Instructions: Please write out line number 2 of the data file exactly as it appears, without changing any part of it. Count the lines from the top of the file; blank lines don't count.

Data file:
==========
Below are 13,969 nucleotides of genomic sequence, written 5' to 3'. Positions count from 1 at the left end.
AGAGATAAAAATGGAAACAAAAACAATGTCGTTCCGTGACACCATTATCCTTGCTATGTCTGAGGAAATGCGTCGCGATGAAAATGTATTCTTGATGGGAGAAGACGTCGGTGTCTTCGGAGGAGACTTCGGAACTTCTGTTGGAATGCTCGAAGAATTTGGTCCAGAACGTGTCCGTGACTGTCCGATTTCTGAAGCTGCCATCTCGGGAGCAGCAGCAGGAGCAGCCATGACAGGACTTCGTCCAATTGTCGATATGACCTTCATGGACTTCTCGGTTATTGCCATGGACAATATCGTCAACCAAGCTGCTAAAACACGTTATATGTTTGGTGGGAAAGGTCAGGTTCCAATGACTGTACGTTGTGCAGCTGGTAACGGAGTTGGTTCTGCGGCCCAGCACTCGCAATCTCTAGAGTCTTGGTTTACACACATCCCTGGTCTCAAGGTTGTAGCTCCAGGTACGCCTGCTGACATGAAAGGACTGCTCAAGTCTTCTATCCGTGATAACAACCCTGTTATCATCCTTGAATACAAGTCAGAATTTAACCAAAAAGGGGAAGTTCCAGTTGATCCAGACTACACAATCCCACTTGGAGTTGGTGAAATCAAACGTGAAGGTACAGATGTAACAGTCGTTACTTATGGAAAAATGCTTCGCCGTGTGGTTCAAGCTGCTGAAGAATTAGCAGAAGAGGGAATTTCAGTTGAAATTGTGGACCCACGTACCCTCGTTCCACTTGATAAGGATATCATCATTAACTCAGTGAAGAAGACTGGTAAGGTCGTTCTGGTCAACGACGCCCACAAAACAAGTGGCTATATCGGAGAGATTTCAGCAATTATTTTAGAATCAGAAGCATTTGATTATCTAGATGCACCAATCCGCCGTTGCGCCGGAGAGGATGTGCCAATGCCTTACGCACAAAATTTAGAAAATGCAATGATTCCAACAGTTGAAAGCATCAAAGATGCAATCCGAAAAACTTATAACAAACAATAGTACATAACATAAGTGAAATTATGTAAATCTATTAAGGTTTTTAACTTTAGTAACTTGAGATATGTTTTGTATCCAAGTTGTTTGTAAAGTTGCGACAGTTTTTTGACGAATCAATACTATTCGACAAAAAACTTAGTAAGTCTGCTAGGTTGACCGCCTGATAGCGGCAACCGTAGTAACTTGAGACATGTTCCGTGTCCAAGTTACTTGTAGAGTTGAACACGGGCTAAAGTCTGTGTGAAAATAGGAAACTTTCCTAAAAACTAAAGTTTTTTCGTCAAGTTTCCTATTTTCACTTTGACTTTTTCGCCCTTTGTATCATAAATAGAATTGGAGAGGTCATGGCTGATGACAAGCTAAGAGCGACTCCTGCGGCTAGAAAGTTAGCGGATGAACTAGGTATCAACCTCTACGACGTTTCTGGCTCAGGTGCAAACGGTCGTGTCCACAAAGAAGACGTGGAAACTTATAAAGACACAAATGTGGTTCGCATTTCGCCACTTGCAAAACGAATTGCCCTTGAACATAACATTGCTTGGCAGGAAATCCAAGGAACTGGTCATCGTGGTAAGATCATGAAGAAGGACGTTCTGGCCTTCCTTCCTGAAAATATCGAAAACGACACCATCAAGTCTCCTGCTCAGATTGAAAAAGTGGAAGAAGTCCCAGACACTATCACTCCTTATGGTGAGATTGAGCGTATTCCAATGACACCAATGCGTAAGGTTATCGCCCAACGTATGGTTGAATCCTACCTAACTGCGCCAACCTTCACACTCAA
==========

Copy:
AGAGATAAAAATGGAAACAAAAACAATGTCGTTCCGTGACACCATTATCCTTGCTATGTCTGAGGAAATGCGTCGCGATGAAAATGTATTCTTGATGGGAGAAGACGTCGGTGTCTTCGGAGGAGACTTCGGAACTTCTGTTGGAATGCTCGAAGAATTTGGTCCAGAACGTGTCCGTGACTGTCCGATTTCTGAAGCTGCCATCTCGGGAGCAGCAGCAGGAGCAGCCATGACAGGACTTCGTCCAATTGTCGATATGACCTTCATGGACTTCTCGGTTATTGCCATGGACAATATCGTCAACCAAGCTGCTAAAACACGTTATATGTTTGGTGGGAAAGGTCAGGTTCCAATGACTGTACGTTGTGCAGCTGGTAACGGAGTTGGTTCTGCGGCCCAGCACTCGCAATCTCTAGAGTCTTGGTTTACACACATCCCTGGTCTCAAGGTTGTAGCTCCAGGTACGCCTGCTGACATGAAAGGACTGCTCAAGTCTTCTATCCGTGATAACAACCCTGTTATCATCCTTGAATACAAGTCAGAATTTAACCAAAAAGGGGAAGTTCCAGTTGATCCAGACTACACAATCCCACTTGGAGTTGGTGAAATCAAACGTGAAGGTACAGATGTAACAGTCGTTACTTATGGAAAAATGCTTCGCCGTGTGGTTCAAGCTGCTGAAGAATTAGCAGAAGAGGGAATTTCAGTTGAAATTGTGGACCCACGTACCCTCGTTCCACTTGATAAGGATATCATCATTAACTCAGTGAAGAAGACTGGTAAGGTCGTTCTGGTCAACGACGCCCACAAAACAAGTGGCTATATCGGAGAGATTTCAGCAATTATTTTAGAATCAGAAGCATTTGATTATCTAGATGCACCAATCCGCCGTTGCGCCGGAGAGGATGTGCCAATGCCTTACGCACAAAATTTAGAAAATGCAATGATTCCAACAGTTGAAAGCATCAAAGATGCAATCCGAAAAACTTATAACAAACAATAGTACATAACATAAGTGAAATTATGTAAATCTATTAAGGTTTTTAACTTTAGTAACTTGAGATATGTTTTGTATCCAAGTTGTTTGTAAAGTTGCGACAGTTTTTTGACGAATCAATACTATTCGACAAAAAACTTAGTAAGTCTGCTAGGTTGACCGCCTGATAGCGGCAACCGTAGTAACTTGAGACATGTTCCGTGTCCAAGTTACTTGTAGAGTTGAACACGGGCTAAAGTCTGTGTGAAAATAGGAAACTTTCCTAAAAACTAAAGTTTTTTCGTCAAGTTTCCTATTTTCACTTTGACTTTTTCGCCCTTTGTATCATAAATAGAATTGGAGAGGTCATGGCTGATGACAAGCTAAGAGCGACTCCTGCGGCTAGAAAGTTAGCGGATGAACTAGGTATCAACCTCTACGACGTTTCTGGCTCAGGTGCAAACGGTCGTGTCCACAAAGAAGACGTGGAAACTTATAAAGACACAAATGTGGTTCGCATTTCGCCACTTGCAAAACGAATTGCCCTTGAACATAACATTGCTTGGCAGGAAATCCAAGGAACTGGTCATCGTGGTAAGATCATGAAGAAGGACGTTCTGGCCTTCCTTCCTGAAAATATCGAAAACGACACCATCAAGTCTCCTGCTCAGATTGAAAAAGTGGAAGAAGTCCCAGACACTATCACTCCTTATGGTGAGATTGAGCGTATTCCAATGACACCAATGCGTAAGGTTATCGCCCAACGTATGGTTGAATCCTACCTAACTGCGCCAACCTTCACACTCAA